Measurement in your daily life: uses, tools, and challenge
You use different forms of measurement throughout your daily life, at home, at work, and in other day to day activities. For example, when brewing a pot of coffee in the morning, both the water and the coffee grounds must be measured to create a cup (or two) to start off the day. On the drive to work, or school, you also must consider the time of day and associated traffic, the distance to travel, and the amount of gas in the tank of the car.
Reflect on your daily life and think about the various ways in which you use measurement. Then, discuss the following.
- Choose something that you measure on a daily basis. What do you measure and how do you measure it (what tool or device do you use, and what are the measurement units)? How is this measurement important or necessary within your daily life?
- What would the consequences be if your measurements were inconsistent or incorrect? In science and in your daily life, what are the advantages of precise and accurate measurement?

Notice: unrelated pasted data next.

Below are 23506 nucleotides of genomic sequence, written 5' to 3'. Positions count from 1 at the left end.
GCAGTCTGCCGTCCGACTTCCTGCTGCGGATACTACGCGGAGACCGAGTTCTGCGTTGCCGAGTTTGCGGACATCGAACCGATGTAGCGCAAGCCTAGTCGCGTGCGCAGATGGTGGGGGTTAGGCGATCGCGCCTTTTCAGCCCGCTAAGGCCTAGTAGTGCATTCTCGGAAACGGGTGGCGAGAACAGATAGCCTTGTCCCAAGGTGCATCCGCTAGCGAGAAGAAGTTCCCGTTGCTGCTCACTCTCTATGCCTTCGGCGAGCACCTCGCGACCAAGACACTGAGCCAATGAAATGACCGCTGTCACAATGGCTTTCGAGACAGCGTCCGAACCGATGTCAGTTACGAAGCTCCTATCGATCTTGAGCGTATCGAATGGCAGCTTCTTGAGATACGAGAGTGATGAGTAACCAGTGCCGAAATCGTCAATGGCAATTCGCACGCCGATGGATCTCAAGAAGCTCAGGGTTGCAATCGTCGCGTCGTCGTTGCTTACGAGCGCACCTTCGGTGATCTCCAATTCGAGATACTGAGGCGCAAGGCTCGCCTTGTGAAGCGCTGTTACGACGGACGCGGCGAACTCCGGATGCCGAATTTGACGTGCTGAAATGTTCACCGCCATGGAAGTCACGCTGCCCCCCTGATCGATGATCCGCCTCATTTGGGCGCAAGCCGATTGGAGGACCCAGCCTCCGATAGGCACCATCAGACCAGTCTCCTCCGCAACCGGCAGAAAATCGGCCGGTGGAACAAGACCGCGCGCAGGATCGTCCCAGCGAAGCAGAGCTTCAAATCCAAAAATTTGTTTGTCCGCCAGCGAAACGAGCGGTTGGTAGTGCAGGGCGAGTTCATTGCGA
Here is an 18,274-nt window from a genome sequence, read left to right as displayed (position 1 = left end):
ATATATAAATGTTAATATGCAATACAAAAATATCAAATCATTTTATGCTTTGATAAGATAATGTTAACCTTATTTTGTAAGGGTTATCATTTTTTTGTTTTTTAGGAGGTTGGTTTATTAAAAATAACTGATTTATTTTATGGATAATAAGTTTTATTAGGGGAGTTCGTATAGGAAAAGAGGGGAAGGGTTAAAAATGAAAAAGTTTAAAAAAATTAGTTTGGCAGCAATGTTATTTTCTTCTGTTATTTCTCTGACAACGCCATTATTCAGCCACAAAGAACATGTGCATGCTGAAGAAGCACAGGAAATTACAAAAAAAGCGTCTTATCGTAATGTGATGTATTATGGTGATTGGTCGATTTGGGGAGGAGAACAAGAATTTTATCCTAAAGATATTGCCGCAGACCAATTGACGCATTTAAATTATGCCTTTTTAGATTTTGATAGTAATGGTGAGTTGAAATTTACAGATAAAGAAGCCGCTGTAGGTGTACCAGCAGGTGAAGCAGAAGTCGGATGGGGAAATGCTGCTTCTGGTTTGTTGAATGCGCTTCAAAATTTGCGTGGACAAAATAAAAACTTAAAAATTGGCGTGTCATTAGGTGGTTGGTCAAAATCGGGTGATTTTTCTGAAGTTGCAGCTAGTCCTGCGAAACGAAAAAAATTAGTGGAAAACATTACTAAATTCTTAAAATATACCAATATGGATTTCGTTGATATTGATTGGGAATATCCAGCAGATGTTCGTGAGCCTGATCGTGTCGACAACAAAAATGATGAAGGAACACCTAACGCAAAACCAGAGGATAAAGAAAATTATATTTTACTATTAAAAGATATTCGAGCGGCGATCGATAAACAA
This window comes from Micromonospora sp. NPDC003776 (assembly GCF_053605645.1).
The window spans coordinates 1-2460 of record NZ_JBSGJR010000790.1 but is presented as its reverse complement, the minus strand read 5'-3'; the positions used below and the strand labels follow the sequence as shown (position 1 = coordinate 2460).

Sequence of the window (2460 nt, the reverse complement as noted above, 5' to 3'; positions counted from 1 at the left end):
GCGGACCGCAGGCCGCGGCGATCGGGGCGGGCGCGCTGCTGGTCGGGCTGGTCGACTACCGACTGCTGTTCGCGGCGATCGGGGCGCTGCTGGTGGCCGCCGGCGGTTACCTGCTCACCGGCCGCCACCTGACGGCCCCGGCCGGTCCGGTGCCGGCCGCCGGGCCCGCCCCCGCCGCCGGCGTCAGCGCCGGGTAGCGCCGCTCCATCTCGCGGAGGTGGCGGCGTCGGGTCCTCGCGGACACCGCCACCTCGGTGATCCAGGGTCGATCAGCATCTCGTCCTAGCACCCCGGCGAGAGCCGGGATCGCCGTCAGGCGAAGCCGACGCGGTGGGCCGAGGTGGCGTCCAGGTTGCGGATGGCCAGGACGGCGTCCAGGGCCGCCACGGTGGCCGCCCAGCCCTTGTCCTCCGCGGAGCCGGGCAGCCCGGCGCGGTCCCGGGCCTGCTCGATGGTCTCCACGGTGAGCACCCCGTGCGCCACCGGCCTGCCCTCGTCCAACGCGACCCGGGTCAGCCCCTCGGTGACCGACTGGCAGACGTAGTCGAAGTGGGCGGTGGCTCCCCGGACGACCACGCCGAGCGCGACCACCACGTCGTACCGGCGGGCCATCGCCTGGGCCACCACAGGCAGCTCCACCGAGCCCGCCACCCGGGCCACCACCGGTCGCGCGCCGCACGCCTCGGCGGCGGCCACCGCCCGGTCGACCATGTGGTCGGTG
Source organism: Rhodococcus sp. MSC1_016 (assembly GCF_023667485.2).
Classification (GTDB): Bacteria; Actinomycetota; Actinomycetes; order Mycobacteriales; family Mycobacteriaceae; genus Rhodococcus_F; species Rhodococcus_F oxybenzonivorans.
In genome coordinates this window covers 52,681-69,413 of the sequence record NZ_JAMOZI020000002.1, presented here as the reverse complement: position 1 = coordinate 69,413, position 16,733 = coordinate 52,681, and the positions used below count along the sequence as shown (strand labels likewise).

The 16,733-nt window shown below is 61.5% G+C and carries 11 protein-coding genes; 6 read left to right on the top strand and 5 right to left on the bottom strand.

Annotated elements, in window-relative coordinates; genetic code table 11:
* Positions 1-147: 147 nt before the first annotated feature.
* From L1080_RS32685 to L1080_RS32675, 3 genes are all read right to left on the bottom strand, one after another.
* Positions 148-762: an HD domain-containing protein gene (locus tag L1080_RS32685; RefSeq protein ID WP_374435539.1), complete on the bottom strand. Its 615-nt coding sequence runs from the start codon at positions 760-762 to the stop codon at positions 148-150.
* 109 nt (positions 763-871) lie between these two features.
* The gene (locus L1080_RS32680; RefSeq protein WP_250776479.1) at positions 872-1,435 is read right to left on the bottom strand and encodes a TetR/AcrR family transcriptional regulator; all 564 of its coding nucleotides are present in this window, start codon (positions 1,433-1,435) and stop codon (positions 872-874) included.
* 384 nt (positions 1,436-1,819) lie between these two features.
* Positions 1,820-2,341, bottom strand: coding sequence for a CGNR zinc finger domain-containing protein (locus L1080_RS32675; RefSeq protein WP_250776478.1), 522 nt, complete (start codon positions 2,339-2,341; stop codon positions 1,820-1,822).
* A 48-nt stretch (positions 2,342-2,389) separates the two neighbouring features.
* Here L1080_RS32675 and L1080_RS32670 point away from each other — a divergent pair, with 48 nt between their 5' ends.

- Are there ways in which technology could help you to perform this measurement differently and perhaps with more accuracy or precision? Explain.
- Do other people use the same system of measurement as you? If not, how else do they make this measurement?
- Think back to this week’s Reading, including the section on Units and Numbers. How could standardized measurement improve your own measurement practices? Why is standardized measurement important within specific fields of science? Try to focus on one field (medicine, environmental science, geology, etc.) and provide an example of how standardized measurement allows for scientists to both clearly communicate their results as well as record their observations.